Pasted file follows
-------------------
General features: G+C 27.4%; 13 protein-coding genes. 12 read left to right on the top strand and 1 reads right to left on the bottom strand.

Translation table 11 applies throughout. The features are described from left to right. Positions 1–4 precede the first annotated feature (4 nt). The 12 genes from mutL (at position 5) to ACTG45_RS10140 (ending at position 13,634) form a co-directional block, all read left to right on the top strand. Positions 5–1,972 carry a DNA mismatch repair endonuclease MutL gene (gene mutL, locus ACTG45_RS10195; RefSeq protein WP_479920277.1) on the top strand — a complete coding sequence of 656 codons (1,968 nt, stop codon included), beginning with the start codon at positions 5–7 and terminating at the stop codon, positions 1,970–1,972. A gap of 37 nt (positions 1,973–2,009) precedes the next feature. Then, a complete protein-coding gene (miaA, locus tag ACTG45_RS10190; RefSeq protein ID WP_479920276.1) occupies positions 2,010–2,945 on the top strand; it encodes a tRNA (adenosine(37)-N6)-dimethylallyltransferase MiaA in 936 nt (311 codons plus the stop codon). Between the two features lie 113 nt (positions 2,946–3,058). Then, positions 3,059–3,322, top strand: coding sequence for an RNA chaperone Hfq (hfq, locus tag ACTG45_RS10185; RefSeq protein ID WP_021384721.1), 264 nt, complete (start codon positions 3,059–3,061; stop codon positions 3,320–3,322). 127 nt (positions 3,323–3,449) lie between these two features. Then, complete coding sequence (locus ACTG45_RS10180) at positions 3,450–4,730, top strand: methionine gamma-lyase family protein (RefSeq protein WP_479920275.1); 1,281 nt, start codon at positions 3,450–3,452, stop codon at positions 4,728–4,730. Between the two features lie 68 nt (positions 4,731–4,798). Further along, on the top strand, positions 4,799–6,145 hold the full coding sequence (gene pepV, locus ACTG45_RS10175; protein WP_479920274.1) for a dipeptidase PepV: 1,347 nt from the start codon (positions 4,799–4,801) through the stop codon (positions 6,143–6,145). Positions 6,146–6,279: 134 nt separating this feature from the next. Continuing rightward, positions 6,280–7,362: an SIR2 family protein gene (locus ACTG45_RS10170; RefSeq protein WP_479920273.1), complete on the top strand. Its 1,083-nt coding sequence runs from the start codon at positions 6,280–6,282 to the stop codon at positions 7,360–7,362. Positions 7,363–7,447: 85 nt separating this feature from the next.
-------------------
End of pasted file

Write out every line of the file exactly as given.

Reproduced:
General features: G+C 27.4%; 13 protein-coding genes. 12 read left to right on the top strand and 1 reads right to left on the bottom strand.

Translation table 11 applies throughout. The features are described from left to right. Positions 1–4 precede the first annotated feature (4 nt). The 12 genes from mutL (at position 5) to ACTG45_RS10140 (ending at position 13,634) form a co-directional block, all read left to right on the top strand. Positions 5–1,972 carry a DNA mismatch repair endonuclease MutL gene (gene mutL, locus ACTG45_RS10195; RefSeq protein WP_479920277.1) on the top strand — a complete coding sequence of 656 codons (1,968 nt, stop codon included), beginning with the start codon at positions 5–7 and terminating at the stop codon, positions 1,970–1,972. A gap of 37 nt (positions 1,973–2,009) precedes the next feature. Then, a complete protein-coding gene (miaA, locus tag ACTG45_RS10190; RefSeq protein ID WP_479920276.1) occupies positions 2,010–2,945 on the top strand; it encodes a tRNA (adenosine(37)-N6)-dimethylallyltransferase MiaA in 936 nt (311 codons plus the stop codon). Between the two features lie 113 nt (positions 2,946–3,058). Then, positions 3,059–3,322, top strand: coding sequence for an RNA chaperone Hfq (hfq, locus tag ACTG45_RS10185; RefSeq protein ID WP_021384721.1), 264 nt, complete (start codon positions 3,059–3,061; stop codon positions 3,320–3,322). 127 nt (positions 3,323–3,449) lie between these two features. Then, complete coding sequence (locus ACTG45_RS10180) at positions 3,450–4,730, top strand: methionine gamma-lyase family protein (RefSeq protein WP_479920275.1); 1,281 nt, start codon at positions 3,450–3,452, stop codon at positions 4,728–4,730. Between the two features lie 68 nt (positions 4,731–4,798). Further along, on the top strand, positions 4,799–6,145 hold the full coding sequence (gene pepV, locus ACTG45_RS10175; protein WP_479920274.1) for a dipeptidase PepV: 1,347 nt from the start codon (positions 4,799–4,801) through the stop codon (positions 6,143–6,145). Positions 6,146–6,279: 134 nt separating this feature from the next. Continuing rightward, positions 6,280–7,362: an SIR2 family protein gene (locus ACTG45_RS10170; RefSeq protein WP_479920273.1), complete on the top strand. Its 1,083-nt coding sequence runs from the start codon at positions 6,280–6,282 to the stop codon at positions 7,360–7,362. Positions 7,363–7,447: 85 nt separating this feature from the next.